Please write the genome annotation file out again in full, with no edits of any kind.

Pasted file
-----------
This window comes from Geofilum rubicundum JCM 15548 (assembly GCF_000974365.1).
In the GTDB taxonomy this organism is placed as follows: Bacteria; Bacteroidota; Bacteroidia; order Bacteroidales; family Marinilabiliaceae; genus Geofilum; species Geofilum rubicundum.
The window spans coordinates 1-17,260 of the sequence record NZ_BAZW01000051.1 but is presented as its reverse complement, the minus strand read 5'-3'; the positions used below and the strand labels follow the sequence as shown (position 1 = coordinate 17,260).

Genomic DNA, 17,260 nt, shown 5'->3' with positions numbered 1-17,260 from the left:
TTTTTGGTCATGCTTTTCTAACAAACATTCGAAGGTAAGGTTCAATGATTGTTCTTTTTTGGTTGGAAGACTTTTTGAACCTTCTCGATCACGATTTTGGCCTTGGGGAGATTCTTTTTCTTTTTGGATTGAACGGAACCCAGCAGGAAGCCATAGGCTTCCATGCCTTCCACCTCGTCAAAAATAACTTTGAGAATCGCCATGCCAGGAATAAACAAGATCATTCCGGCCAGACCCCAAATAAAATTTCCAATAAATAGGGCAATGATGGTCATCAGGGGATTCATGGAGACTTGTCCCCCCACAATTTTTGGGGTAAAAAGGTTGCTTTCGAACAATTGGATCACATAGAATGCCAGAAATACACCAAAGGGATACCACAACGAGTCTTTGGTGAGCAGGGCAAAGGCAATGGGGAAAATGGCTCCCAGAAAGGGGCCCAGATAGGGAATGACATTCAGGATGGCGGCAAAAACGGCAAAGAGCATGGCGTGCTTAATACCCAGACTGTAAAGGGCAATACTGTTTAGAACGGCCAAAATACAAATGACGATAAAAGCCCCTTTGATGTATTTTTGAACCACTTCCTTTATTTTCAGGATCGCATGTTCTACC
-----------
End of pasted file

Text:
This window comes from Geofilum rubicundum JCM 15548 (assembly GCF_000974365.1).
In the GTDB taxonomy this organism is placed as follows: Bacteria; Bacteroidota; Bacteroidia; order Bacteroidales; family Marinilabiliaceae; genus Geofilum; species Geofilum rubicundum.
The window spans coordinates 1-17,260 of the sequence record NZ_BAZW01000051.1 but is presented as its reverse complement, the minus strand read 5'-3'; the positions used below and the strand labels follow the sequence as shown (position 1 = coordinate 17,260).

Genomic DNA, 17,260 nt, shown 5'->3' with positions numbered 1-17,260 from the left:
TTTTTGGTCATGCTTTTCTAACAAACATTCGAAGGTAAGGTTCAATGATTGTTCTTTTTTGGTTGGAAGACTTTTTGAACCTTCTCGATCACGATTTTGGCCTTGGGGAGATTCTTTTTCTTTTTGGATTGAACGGAACCCAGCAGGAAGCCATAGGCTTCCATGCCTTCCACCTCGTCAAAAATAACTTTGAGAATCGCCATGCCAGGAATAAACAAGATCATTCCGGCCAGACCCCAAATAAAATTTCCAATAAATAGGGCAATGATGGTCATCAGGGGATTCATGGAGACTTGTCCCCCCACAATTTTTGGGGTAAAAAGGTTGCTTTCGAACAATTGGATCACATAGAATGCCAGAAATACACCAAAGGGATACCACAACGAGTCTTTGGTGAGCAGGGCAAAGGCAATGGGGAAAATGGCTCCCAGAAAGGGGCCCAGATAGGGAATGACATTCAGGATGGCGGCAAAAACGGCAAAGAGCATGGCGTGCTTAATACCCAGACTGTAAAGGGCAATACTGTTTAGAACGGCCAAAATACAAATGACGATAAAAGCCCCTTTGATGTATTTTTGAACCACTTCCTTTATTTTCAGGATCGCATGTTCTACC